Magazine article The New Yorker

The Talk of the Town: Tuesday, and After

Magazine article The New Yorker

The Talk of the Town: Tuesday, and After

Article excerpt

The catastrophe that turned the foot of Manhattan into the mouth of Hell on the morning of September 11, 2001, unfolded in four paroxysms. At a little before nine, a smoldering scar on the face of the north tower of the World Trade Center (an awful accident, like the collision of a B-25 bomber with the Empire State Building on July 28, 1945?); eighteen minutes later, the orange and gray blossoming of the second explosion, in the south tower; finally, at a minute before ten and then at not quite ten-thirty, the sickening slide of the two towers, collapsing one after the other. For those in the immediate vicinity, the horror was of course immediate and unmistakable; it occurred in what we have learned to call real time, and in real space. For those farther away--whether a few dozen blocks or halfway around the world--who were made witnesses by the long lens of television, the events were seen as through a glass, brightly. Their reality was visible but not palpable. It took hours to begin to comprehend their magnitude; it is taking days for the defensive numbness they induced to wear off; it will take months--or years--to measure their impact and meaning.

New York is a city where, however much strangers meet and mix on the streets and in the subways, circles of friends are usually demarcated by work and family. The missing and presumed dead--their number is in the thousands--come primarily from the finance, international trade, and government service workers in the doomed buildings, and from the ranks of firefighters and police officers drawn there by duty and courage. The umbra of personal grief already encompasses scores or even hundreds of thousands of people; a week or two from now, when the word has spread from friend to colleague to relative to acquaintance, the penumbra will cover millions. The city has never suffered a more shocking calamity from any act of God or man.

The calamity, of course, goes well beyond the damage to our city and to its similarly bereaved rival and brother Washington. It is national; it is international; it is civilizational. In the decade since the end of the Cold War, the human race has become, with increasing rapidity, a single organism. Every kind of barrier to the free and rapid movement of goods, information, and people has been lowered. The organism relies increasingly on a kind of trust--the unsentimental expectation that people, individually and collectively, will behave more or less in their rational self-interest. (Even the anti-globalizers of the West mostly embrace the underlying premises of the new dispensation; their demand is for global democratic institutions to mitigate the cruelties of the global market.) The terrorists made use of that trust. They rode the flow of the world's aerial circulatory system like lethal viruses.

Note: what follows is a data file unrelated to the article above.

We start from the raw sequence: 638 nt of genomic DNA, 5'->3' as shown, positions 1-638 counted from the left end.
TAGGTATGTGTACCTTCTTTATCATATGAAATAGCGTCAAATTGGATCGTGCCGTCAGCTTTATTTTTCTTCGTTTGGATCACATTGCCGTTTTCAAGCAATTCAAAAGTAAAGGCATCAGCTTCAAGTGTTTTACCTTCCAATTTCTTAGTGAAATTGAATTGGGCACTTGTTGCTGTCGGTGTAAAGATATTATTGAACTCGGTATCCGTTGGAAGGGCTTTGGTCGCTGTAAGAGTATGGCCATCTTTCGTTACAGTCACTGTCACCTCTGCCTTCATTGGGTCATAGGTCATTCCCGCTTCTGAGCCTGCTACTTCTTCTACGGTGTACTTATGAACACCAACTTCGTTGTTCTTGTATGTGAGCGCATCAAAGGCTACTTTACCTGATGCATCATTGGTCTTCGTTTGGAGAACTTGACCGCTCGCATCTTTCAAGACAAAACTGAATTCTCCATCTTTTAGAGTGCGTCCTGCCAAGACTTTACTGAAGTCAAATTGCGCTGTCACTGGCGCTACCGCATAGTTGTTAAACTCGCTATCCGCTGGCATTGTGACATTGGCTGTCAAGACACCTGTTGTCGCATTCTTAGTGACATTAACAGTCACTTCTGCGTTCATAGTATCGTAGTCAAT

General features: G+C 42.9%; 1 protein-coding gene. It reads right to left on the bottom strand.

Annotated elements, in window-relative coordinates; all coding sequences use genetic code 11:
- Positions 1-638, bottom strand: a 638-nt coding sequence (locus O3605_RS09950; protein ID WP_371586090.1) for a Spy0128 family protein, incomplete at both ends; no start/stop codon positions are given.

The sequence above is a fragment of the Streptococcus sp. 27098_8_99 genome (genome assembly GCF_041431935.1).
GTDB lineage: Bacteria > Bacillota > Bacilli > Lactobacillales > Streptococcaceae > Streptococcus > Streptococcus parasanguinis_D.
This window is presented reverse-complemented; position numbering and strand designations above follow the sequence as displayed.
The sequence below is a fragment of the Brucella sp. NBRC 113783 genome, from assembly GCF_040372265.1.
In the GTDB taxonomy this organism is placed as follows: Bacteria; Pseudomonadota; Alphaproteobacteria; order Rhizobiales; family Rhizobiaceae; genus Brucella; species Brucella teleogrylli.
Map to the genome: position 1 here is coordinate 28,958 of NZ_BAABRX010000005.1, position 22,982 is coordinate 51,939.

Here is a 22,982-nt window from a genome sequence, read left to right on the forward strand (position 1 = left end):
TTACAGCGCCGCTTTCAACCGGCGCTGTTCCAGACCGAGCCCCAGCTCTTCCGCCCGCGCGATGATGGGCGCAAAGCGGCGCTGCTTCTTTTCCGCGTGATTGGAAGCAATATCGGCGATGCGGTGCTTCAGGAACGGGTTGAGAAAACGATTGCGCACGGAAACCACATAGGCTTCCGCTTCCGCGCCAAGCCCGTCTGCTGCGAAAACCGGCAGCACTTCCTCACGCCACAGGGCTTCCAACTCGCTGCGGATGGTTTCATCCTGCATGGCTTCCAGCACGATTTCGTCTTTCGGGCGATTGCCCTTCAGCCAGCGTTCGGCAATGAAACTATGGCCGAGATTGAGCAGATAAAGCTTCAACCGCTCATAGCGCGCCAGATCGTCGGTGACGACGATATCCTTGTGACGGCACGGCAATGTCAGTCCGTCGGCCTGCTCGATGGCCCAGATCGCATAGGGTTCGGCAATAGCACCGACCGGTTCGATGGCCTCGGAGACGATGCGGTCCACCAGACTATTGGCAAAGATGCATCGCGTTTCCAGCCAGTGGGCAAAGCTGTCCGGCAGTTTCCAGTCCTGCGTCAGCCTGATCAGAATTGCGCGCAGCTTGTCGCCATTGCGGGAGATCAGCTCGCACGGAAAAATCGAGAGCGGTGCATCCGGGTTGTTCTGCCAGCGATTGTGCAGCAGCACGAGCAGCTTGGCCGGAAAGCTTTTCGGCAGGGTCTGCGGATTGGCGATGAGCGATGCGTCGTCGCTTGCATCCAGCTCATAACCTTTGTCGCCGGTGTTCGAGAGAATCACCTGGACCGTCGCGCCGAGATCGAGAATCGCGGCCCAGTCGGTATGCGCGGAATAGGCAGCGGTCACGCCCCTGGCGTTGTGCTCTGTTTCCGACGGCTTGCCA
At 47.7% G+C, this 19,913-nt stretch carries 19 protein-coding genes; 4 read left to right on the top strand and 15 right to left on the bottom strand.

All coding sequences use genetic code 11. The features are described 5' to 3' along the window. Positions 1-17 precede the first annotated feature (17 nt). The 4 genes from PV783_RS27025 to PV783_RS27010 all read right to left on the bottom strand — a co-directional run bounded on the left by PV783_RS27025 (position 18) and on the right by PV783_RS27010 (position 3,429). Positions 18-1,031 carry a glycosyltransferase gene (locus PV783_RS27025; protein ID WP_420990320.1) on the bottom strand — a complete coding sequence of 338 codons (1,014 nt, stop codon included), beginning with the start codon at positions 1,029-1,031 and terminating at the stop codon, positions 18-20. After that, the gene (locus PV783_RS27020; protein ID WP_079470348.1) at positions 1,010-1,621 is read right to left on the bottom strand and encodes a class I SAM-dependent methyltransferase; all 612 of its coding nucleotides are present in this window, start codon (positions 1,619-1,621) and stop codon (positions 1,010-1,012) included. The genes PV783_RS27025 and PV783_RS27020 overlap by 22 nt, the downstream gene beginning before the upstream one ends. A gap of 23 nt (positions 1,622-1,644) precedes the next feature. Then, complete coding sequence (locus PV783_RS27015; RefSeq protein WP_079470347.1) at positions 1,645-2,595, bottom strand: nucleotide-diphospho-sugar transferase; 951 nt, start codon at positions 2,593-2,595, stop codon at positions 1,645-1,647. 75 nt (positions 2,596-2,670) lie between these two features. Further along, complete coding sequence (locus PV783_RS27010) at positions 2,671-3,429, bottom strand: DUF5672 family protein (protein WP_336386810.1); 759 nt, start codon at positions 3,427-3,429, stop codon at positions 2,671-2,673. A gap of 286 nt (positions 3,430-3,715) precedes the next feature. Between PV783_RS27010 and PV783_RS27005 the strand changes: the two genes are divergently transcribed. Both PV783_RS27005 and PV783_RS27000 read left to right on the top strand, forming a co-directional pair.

With growing ferocity, officials from the President on down have described the bloody deeds as acts of war. But, unless a foreign government turns out to have directed the operation (or, at least, to have known and approved its scope in detail and in advance), that is a category mistake. The metaphor of war--and it is more metaphor than description--ascribes to the perpetrators a dignity they do not merit, a status they cannot claim, and a strength they do not possess. Worse, it points toward a set of responses that could prove futile or counterproductive. Though the death and destruction these acts caused were on the scale of war, the acts themselves were acts of terrorism, albeit on a wholly unprecedented level. From 1983 until last week, according to the Times, ten outrages had each claimed the lives of more than a hundred people. …

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